In looking at Augusta National last year, the course ranked 19th in greens in regulation (61.45). This has been a very consistent number for the last decade. As for importance, last year’s winner Tiger Woods ranked 1st, one of 8 players to lead that category while winning the Masters. But the previous year, it was totally different as Patrick Reed ranked 21st, which is a dramatic withdrawal because it was the 3rd highest rank of the last 23 Masters champions going back to 1997. If you look at those winners, 16 of the 23 are in the top-five like 2017 champion Sergia Garcia who ranked T-2nd. So if only 6 of the 23 are outside the top-ten, you have to say that hitting greens is very important in winning the Masters.

Our next category is scrambling, and last year, the course ranked 11th while Tiger Woods was T-50th (because he hit so many greens). In 2018 Augusta was 5th on tour while Reed was T-16th. In three-putt avoidance Augusta, the course was 6th hardest on tour while Tiger was T-22nd (only had two three-putts). In 2018 it played 5th hardest on Tour while Reed only had two three-putts for the entire week and ranked T-13th. Our last category is par 5, now for the average field, the Par 5 average last year was 4.58 and was T-33rd on tour. For the week, Tiger was 8 under for the week, which ranked T-27th. In 2018, Augusta was 4.70, and it was T-17th on tour. Reed was 13 under for the week, which is the key to how he won. You look at the history of the Masters, the best is 15 under by four different players, and there were only five different players at 14 under, so you can see that 13 under by Reed was a milestone, so playing the par 5s was very important in Reed’s victory. Since 1997 every winner has been under par on the par 5s except for Danny Willett, who played them in even par in 2016. But if you average out the winners in the last 21 years, they average 9 under, so you can see the importance of playing the par 5s well for the week.

So let’s take a more careful look at how the last five champions became victorious. Last year Tiger did it with his ironwork, he hit 58 of 72 greens to lead the field. This helped him to make 22 birdies, which were 2nd best. Now in 2018, Reed did it with his putter, he not only had the least amount of putts but also was the best in one-putts with 38. But playing the par 5s in 13 under put him over the top.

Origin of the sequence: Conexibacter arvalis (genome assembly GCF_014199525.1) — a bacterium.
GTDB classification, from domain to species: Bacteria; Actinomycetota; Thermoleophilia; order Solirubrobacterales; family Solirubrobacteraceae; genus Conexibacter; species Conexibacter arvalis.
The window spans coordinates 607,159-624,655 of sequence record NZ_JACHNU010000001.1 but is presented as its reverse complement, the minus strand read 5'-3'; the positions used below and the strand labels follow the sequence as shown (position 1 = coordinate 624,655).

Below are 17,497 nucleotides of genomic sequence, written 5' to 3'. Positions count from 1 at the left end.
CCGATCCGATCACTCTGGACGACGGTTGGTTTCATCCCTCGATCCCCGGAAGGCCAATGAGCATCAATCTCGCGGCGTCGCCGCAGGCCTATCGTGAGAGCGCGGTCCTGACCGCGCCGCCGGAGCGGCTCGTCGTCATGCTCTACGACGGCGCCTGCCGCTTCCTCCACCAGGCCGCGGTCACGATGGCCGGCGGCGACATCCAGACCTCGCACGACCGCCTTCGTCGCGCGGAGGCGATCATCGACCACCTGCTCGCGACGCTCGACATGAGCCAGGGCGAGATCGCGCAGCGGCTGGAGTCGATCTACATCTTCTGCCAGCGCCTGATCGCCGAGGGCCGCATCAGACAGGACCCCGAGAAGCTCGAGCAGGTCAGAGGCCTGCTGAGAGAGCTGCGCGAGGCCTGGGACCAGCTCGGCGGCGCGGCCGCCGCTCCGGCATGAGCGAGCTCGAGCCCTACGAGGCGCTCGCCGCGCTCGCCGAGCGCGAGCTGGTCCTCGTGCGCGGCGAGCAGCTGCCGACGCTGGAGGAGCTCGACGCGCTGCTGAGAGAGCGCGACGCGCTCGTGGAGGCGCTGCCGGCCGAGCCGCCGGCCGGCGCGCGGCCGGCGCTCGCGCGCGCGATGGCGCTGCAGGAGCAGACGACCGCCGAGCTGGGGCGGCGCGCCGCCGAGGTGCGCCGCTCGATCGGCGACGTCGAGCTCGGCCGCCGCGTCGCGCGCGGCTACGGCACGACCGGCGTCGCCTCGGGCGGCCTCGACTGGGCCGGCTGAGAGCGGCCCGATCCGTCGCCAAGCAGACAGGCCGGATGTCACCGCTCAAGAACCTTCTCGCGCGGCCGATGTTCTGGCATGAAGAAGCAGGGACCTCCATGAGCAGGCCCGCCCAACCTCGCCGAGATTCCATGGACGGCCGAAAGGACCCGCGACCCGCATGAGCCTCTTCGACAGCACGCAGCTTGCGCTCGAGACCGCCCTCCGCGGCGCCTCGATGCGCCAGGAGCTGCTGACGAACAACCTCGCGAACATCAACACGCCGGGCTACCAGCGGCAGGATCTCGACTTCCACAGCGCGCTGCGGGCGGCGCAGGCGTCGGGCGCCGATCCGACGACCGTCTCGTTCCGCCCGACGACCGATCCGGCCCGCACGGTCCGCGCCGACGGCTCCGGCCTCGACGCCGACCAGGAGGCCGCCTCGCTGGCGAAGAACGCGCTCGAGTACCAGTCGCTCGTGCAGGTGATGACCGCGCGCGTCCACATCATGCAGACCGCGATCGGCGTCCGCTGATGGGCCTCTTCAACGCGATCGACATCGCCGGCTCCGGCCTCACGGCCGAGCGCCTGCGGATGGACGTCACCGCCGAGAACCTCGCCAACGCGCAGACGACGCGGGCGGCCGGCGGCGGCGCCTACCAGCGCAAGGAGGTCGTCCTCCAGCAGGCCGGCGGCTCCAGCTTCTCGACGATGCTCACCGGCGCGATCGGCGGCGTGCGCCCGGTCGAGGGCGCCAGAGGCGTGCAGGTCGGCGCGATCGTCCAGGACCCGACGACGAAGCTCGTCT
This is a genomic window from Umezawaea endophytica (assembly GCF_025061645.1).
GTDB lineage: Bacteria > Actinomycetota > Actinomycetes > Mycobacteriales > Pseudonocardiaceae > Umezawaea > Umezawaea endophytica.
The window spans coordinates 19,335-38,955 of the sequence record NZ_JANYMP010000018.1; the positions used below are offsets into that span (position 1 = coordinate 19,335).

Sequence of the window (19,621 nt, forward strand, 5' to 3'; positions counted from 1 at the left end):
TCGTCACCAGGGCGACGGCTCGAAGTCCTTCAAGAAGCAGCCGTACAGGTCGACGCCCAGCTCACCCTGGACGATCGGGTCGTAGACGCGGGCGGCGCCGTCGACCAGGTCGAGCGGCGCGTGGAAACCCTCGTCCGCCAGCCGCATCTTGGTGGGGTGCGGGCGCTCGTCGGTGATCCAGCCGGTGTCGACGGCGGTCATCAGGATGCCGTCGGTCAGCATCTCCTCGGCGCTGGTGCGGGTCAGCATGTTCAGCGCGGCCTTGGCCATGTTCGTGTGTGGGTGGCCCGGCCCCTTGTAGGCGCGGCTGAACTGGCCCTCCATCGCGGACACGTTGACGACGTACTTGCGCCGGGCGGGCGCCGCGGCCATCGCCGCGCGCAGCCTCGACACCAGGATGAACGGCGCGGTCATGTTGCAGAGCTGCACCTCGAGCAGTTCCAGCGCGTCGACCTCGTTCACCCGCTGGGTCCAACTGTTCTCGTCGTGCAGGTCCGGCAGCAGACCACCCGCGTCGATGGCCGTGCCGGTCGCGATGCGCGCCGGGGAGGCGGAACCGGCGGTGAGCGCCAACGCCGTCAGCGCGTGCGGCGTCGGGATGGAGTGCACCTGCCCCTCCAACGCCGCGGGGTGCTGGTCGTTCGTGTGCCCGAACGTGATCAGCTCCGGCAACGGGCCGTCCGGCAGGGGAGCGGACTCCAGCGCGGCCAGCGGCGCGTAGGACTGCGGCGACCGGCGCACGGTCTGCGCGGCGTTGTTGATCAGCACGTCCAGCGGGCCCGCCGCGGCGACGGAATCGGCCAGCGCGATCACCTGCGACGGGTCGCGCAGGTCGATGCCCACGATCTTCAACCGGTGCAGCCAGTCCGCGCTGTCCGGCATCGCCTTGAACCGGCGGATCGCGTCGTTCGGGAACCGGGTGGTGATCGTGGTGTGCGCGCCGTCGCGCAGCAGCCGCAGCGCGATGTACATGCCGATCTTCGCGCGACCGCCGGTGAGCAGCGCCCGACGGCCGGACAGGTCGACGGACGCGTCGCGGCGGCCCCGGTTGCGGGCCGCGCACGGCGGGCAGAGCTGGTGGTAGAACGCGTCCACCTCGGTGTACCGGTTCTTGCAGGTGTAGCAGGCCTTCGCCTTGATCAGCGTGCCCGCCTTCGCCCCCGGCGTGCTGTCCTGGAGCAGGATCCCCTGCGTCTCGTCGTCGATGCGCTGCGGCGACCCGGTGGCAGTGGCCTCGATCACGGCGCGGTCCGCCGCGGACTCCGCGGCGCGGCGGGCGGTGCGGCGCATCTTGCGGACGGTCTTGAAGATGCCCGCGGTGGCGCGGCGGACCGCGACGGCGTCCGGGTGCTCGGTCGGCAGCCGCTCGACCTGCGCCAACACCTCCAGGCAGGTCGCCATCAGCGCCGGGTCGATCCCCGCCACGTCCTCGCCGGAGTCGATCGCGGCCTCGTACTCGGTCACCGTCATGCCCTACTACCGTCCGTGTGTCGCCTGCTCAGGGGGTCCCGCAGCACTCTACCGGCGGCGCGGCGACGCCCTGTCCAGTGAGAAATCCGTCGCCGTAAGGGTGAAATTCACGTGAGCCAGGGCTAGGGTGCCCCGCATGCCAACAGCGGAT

In 2017 Sergio Garcia won it with his ball-striking, he was 2nd in fairways hit, and T-2nd in greens hit. This allowed him to miss the rare putt here and there, but still enough for the win.

In 2016 Danny Willett was T-6th in greens in regulation, he was 1st in scrambling, T-2nd in three-putt avoidance, and 54th in par 5 average.

How about 2015 for Jordan Spieth. He ranked 2nd in Greens in Regulation, hitting 75% of his greens. He was T-10th in scrambling, T22nd in three-putt avoidance, and T-4th in Par 5 Scoring. One other important item that won’t be on this list but you should have in the back of your mind, making lots of birdies, in 2015 Spieth led that stat making 28 birdies for the week, while Willett was T-16th making just 13 for the week.

Again if a person can hit a lot of greens and scramble well on the ones he misses and make a good share of putts, especially in the 4 to 10-foot range, he is a can’t miss to not only contend but possibly winning.

*Greens in Regulation: Stat is a great barometer on how good players manage their games around Augusta National. Every year the players that hit lots of greens do well.

*Scrambling: So which course is tough to get it up and down on holes players miss the greens. Since all of the areas around the greens are mowed short and are left with really hard shots to get it close, scrambling is important. You are not going to be perfect, so you have to make sure you can make pars from some tough places

*Three putt avoidance: Augusta has the toughest greens in the world to putt on. They only average 6,486 square feet, so they aren’t big or small, but they are sloppy, and you can be faced with a lot of ten-foot lag putts. So when you are 30 or 40 feet away, it’s really hard to get up and down in two putts and is important.

*Par 5 scoring: This is the one place long hitters due have an advantage on, the par 5s. Three of the four are within reach of the longest hitters, and depending on how Augusta sets up the 8th hole, that could be easy or hard. But to win, it’s important to do well on the Par 5s.

Players from this year’s field with stats from 2020 Remember this is an international event with six amateurs and lot’s of players that do not play regularly on the PGA Tour, so only 79 of the field of 93 have PGA Tour stats for 2021. One other thing, the Masters is not part of the PGA Tours shotlink program, so you won’t see stats like Strokes Gained this week:

Click any column title in the table header to sort columns.